Liverpool may be known for its student culture, but here’s 10 more facts you may not know about the city.
Liverpool is undoubtedly a city rich in history and culture, equally famous for its music scene as it is for sporting achievements. But what else is Liverpool famous for?
Whilst most people are familiar with The Beatles and Liverpool Football Club, there are plenty of other reasons why Liverpool is famous that contribute to its status as one of the most talked-about cities in the UK.
In this article, we explore 10 interesting facts about Liverpool that you may not have known but may make you want to visit and explore this iconic city.
Liverpool has the most museums and art galleries in the UK outside London
Not including the capital of England, London, Liverpool has the most museums and art galleries in the UK. Many of these are local museums which showcase aspects of the local history, such as The Beatles Story and the Museum of Liverpool, but there are also a number of national museums which feature exhibits from around the world.
The Walker Art Gallery is a particularly popular national museum in Liverpool which displays an impressive collection of paintings and sculptures from over 600 years of history. If you are less interested in art and prefer museums, then somewhere like the World Museum will be the place for you. It displays a diverse mix of history and science in a fun and engaging way. Most famously, however, Liverpool is home to the International Slavery Museum, which offers a fascinating insight to all elements of slavery throughout history, right up to the modern day.
Liverpool is famous for Europe’s longest-established Chinese community
The Chinese community in Liverpool dates back hundreds of years, and the city is now home to over 10,000 Chinese residents. This resulted from trading commodities such as silk and cotton between the harbours of Liverpool and Shanghai.
The city now boasts a number of well-known Chinese restaurants and takeaways that are well worth visiting, as well as being home to the largest Chinese arch in Europe.
Liverpool was the European Capital of Culture in 2008
As well as winning the prestigious title of European Capital of Culture in 2008, the city became the first ever English city to win the award.
Liverpool is famous for its history and unique culture, so it is not difficult to see why. The award generated around £750,000 for the local economy, which allowed for a number of exciting developments around the town.
There are over 2,500 listed buildings in Liverpool
For those who enjoy history and architecture, this one will appeal particularly to you. Of the 2,500 listed buildings, 27 are classified as Grade I, due to their outstanding historical significance.
Liverpool is famous for its architecture, and a simple walk around the city will allow you to see several distinctive and historic buildings. These include the Albert Dock, which was the first non-combustible warehouse system in the world, and Oriel Chambers, which is recognised as the first metal-framed, glass curtain-walled building.
Liverpool is home to the most number one singles
Naturally, when most people think about music and Liverpool, the first name that comes to mind is The Beatles. Of course, they have made a huge contribution to Liverpool – producing the most number-one singles and making Liverpool known as the ‘City of Pop’, but there are a number of other number-one artists who made their name in the city, from Gerry and the Pacemakers to Elvis Costello.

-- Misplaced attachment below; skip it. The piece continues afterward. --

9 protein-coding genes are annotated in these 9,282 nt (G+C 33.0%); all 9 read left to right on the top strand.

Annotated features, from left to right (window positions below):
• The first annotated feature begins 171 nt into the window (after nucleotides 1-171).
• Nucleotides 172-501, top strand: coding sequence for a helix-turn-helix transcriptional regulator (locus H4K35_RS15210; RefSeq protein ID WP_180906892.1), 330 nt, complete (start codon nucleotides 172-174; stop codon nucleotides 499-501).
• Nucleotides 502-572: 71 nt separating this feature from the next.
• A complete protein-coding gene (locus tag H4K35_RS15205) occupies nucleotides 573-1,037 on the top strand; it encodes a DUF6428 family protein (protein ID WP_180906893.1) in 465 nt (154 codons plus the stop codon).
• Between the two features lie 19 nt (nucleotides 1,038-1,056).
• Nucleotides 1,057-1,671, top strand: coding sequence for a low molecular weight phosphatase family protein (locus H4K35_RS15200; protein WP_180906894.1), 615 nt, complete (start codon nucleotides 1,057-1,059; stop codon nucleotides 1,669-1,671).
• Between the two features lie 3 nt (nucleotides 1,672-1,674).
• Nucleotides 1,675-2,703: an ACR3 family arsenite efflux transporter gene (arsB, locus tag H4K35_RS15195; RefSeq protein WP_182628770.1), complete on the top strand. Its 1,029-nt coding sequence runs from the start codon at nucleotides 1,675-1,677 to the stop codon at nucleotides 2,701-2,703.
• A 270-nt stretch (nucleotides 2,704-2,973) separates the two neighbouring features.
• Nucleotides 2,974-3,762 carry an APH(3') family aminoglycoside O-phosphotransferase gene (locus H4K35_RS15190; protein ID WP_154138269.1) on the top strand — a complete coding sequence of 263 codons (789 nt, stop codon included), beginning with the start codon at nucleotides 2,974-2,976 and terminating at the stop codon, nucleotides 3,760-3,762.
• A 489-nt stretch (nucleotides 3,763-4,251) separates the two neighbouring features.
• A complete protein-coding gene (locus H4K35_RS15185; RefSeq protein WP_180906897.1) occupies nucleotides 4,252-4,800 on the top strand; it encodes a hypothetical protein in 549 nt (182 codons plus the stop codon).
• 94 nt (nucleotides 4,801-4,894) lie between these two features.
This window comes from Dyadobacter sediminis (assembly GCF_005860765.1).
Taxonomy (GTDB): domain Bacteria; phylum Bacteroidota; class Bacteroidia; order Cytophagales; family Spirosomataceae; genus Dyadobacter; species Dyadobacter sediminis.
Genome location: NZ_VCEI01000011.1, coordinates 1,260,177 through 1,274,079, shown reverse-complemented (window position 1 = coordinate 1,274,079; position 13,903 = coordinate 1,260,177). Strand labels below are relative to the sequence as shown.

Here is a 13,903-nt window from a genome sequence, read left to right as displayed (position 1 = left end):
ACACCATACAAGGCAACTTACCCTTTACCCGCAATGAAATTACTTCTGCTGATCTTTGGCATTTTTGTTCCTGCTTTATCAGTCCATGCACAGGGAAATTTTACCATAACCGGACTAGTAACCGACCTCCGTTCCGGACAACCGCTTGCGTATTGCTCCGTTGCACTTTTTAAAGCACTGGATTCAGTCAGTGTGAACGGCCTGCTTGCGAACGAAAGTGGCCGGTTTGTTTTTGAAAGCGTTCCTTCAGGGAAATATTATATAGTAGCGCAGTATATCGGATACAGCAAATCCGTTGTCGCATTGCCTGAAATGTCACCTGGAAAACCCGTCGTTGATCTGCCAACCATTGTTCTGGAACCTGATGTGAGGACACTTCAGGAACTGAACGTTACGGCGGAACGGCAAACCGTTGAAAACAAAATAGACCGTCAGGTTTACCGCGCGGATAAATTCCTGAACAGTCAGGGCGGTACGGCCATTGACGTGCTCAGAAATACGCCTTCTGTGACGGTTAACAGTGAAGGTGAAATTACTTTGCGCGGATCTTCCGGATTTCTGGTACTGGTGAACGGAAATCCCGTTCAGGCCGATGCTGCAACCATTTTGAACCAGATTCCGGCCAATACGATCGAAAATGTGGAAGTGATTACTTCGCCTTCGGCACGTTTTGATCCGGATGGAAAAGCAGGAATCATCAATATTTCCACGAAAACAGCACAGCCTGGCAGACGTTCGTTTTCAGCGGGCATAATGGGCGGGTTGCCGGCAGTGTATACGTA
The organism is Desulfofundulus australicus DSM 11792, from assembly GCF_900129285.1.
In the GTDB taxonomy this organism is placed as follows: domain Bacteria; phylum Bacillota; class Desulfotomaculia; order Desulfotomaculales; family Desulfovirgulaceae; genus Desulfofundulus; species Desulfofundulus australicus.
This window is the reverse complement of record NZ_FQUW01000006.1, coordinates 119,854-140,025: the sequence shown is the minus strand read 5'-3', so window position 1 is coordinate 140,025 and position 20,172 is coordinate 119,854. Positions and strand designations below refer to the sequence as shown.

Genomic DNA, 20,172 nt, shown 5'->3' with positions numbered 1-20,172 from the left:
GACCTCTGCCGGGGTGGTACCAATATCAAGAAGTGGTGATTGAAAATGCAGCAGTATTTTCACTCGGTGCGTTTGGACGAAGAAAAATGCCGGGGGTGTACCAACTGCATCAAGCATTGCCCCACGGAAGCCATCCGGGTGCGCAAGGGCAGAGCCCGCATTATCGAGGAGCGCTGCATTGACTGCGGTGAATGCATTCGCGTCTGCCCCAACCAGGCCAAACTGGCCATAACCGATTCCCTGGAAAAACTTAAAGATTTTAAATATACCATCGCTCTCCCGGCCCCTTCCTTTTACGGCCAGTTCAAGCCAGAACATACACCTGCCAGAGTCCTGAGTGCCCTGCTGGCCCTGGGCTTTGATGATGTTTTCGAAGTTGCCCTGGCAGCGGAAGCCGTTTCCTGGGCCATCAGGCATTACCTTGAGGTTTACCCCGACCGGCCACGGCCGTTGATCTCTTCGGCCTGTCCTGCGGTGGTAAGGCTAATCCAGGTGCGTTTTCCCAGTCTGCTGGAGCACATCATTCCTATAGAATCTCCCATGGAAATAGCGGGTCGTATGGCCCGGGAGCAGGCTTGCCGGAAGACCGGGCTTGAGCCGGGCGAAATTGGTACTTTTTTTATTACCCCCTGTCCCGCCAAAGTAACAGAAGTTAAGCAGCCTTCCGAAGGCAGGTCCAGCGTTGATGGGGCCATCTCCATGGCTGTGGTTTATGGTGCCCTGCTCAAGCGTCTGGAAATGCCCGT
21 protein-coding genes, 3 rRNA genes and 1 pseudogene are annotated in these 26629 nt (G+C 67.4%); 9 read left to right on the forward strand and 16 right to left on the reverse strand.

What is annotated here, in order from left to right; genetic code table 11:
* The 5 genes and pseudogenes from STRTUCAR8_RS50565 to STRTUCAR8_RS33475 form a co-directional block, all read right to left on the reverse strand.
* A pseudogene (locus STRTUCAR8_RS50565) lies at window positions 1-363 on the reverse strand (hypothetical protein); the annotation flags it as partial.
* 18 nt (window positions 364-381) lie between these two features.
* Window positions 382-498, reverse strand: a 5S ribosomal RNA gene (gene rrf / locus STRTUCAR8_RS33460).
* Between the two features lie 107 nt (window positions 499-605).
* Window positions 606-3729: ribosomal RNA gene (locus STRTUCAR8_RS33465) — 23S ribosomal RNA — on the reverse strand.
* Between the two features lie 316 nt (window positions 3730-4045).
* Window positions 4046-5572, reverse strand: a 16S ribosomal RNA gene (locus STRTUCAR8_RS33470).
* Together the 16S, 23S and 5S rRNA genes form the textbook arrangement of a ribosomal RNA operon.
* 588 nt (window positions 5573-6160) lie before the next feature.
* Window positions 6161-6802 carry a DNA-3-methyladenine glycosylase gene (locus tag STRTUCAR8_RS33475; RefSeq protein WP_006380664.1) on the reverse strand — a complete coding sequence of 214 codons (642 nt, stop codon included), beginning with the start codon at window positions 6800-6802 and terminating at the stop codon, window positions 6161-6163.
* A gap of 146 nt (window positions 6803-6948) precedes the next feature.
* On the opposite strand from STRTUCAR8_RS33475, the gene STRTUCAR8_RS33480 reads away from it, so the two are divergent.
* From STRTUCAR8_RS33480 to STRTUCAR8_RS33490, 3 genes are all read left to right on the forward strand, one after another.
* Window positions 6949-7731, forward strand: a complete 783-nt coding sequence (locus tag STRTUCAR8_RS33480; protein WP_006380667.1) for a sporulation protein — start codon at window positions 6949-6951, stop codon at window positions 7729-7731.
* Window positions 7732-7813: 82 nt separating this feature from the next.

Liverpool is famous for its music scene, which is still thriving today, with regular live shows being staged at local venues, such as the iconic Cavern Club.
Many popular films were filmed in Liverpool
Although it is not often spoken about as a popular filming location, you may be surprised at the number of popular TV shows and films that have been filmed in Liverpool, even if just partially.
These include The Dark Knight (2008), Sherlock Holmes (2009) and Captain America: The First Avenger (2011), which all made use of Liverpool’s iconic Stanley and Clarence docks as a filming location.
The world’s first commercial wet docks were built in Liverpool
Built in 1716, the Old Dock, originally called the Thomas Steers’ Dock, was the first commercial wet dock in the world. These were designed to reduce processing time when trading, allowing goods to be transferred directly from the boats into warehouses.
As a city famous for its maritime history, it comes as no surprise that Liverpool is famous for something which revolutionised overseas trading and imports to the UK.
The Georgian Quarter is home to a network of underground tunnels
Famous for its stunning architecture, the Georgian Quarter is home to a series of underground tunnels known as the Williamson Tunnels, although its origins are up for debate.
The most common theory is that they were developed to create employment in the city, but they were subsequently neglected for many years. However, parts of them have recently been restored and make for an interesting visit if you want to explore Liverpool’s underground.
Lime Street is the world’s oldest Grand Terminus Station that is still operating
Initially opened in 1836, Lime Street Station is the main train station for the city. If you plan to take a trip somewhere in the UK from Liverpool, Lime Street will most likely be where your journey starts, as it connects you to other cities such as London, Manchester and Bristol.
It is the world’s oldest grand terminus station that is still operating today as a major station in the UK.
What is Liverpool famous for? Lots!
As you can see, Liverpool is famous for a variety of reasons, from the well-known to the obscure. However, if one thing is for sure, it is that there is truly something for everyone in this magnificent city.